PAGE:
TULSA, Oklahoma -- Oklahoma is prepared for the worst, even if it's an earthquake. A specialized search and rescue team is ready with people and equipment in both Tulsa and Oklahoma City.
The Tulsa Fire Department has more than $2 million worth of rescue equipment ready to respond to an earthquake, and all of this is just half of Oklahoma's Rescue Task Force One. The other half is in Oklahoma City.
"When we roll, we roll with 35 people, we have housing food, shelter, water, we're self sustaining for 2 weeks," said R.B. Ellis, Task Force Leader.
The task force can quickly deploy all of this equipment for search and rescue from collapsed buildings.
They have tools like an inflatable pad that can lift 40 tons. They have cameras that can peer into tiny cracks to look for survivors. They have generators and communication links. And they take everything they might need so they're not another burden in a disaster area.
"We have enough tents and housing for 50 people," Ellis said.
The teams train once a month on a debris pile, with their k-9's sniffing out survivors before the heavy rescue work begins.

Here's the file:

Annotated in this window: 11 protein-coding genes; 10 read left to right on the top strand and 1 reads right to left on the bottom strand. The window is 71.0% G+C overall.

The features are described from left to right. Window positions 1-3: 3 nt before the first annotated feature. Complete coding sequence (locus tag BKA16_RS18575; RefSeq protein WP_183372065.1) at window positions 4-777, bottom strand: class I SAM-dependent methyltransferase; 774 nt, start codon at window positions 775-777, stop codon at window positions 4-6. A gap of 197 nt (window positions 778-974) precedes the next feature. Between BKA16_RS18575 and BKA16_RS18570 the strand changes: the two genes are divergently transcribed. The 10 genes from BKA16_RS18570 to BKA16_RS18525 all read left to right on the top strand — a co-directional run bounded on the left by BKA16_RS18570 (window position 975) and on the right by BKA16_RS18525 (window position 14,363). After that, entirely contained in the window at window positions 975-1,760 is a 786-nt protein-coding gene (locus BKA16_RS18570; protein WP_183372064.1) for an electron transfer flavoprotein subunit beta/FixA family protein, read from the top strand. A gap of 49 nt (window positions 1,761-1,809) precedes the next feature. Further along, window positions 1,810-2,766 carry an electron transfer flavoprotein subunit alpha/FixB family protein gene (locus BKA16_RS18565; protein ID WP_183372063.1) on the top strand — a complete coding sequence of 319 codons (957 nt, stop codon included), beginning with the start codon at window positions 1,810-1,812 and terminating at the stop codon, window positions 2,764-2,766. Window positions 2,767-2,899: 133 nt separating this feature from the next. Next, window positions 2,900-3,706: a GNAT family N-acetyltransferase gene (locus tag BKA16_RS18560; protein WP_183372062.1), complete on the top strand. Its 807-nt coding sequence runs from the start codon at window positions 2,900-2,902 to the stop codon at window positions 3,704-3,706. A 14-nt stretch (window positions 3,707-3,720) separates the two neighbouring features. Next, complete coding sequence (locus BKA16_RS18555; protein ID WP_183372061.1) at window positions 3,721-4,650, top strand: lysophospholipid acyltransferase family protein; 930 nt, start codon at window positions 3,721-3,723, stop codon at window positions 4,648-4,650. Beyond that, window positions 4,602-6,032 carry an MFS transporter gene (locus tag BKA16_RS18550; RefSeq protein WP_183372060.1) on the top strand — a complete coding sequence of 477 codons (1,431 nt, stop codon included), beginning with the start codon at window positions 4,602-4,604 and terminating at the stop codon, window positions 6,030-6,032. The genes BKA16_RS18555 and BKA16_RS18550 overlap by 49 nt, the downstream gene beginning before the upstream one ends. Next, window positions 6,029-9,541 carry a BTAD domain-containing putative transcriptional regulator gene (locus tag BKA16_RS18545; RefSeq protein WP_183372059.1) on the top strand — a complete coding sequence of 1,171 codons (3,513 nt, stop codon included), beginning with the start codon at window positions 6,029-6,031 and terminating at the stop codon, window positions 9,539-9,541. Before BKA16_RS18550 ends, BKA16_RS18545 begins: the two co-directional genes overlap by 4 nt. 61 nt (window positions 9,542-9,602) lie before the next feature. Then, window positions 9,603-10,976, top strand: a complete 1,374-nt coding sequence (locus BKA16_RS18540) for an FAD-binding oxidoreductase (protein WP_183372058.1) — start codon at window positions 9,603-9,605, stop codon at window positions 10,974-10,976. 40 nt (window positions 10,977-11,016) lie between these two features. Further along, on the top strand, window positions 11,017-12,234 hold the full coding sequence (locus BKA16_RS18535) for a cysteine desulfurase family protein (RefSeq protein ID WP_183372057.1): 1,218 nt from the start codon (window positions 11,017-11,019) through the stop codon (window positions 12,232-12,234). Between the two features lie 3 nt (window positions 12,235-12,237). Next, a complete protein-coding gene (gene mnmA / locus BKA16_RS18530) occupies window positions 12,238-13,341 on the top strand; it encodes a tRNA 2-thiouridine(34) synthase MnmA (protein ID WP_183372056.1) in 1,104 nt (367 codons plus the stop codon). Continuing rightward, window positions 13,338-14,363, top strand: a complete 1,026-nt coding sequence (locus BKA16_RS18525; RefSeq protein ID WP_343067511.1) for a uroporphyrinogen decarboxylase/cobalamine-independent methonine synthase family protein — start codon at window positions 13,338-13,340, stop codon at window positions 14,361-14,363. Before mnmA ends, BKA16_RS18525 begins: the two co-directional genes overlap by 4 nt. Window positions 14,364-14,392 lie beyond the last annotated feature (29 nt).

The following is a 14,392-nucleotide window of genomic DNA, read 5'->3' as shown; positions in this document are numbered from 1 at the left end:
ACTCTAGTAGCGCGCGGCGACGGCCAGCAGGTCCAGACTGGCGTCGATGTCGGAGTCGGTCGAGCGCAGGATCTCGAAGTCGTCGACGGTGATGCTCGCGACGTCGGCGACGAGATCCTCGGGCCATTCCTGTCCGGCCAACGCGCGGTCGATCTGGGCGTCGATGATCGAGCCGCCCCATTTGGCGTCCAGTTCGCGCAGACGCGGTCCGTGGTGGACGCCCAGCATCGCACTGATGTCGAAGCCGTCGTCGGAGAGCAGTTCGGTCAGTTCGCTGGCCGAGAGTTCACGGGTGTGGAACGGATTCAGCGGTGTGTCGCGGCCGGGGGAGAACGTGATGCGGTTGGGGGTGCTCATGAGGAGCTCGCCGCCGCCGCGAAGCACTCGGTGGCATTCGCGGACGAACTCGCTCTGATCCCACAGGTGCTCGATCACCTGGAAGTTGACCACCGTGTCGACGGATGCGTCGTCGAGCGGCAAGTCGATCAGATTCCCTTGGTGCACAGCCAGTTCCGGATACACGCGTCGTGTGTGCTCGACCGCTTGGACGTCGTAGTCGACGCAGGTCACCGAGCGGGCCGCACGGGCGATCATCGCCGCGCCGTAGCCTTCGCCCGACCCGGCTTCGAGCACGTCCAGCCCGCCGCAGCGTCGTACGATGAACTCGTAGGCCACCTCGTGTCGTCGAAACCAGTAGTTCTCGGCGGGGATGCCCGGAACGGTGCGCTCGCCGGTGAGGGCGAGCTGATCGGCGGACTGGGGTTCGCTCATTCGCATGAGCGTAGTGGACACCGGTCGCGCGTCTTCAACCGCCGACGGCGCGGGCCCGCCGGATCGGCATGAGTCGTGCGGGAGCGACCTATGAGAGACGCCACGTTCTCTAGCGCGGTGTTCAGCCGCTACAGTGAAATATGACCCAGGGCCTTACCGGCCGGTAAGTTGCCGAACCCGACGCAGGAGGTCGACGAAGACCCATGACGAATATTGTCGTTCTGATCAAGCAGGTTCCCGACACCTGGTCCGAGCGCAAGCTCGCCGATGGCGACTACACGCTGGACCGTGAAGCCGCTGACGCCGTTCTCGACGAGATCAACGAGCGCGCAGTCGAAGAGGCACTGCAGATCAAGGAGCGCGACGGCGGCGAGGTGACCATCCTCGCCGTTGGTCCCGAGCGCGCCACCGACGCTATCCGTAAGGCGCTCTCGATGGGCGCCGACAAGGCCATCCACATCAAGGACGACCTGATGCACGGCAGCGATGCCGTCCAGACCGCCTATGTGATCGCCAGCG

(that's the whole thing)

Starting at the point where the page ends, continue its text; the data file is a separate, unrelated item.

Broken up concrete like this is exactly what they would encounter in an earthquake, so even though Oklahoma has never experienced a massive quake, they're ready to respond.
"We practice all the components of it, breaching and breaking big concrete all, lifting big concrete slabs and all the basic rescue skills that go along with that," Ellis said.
The task force last responded to the Joplin tornado, but they've also worked the ice storm, the Picher tornado and flooding in Coffeyville.
That experience, their constant training and separate stash of equipment keeps them ready for the unexpected - like an earthquake.
The people on the task force are regular firefighters from Tulsa and surrounding towns. They have 80 people ready in this area, but need more firefighters to make sure there have plenty of people to go to a big event - and plenty to stay behind on regular duty.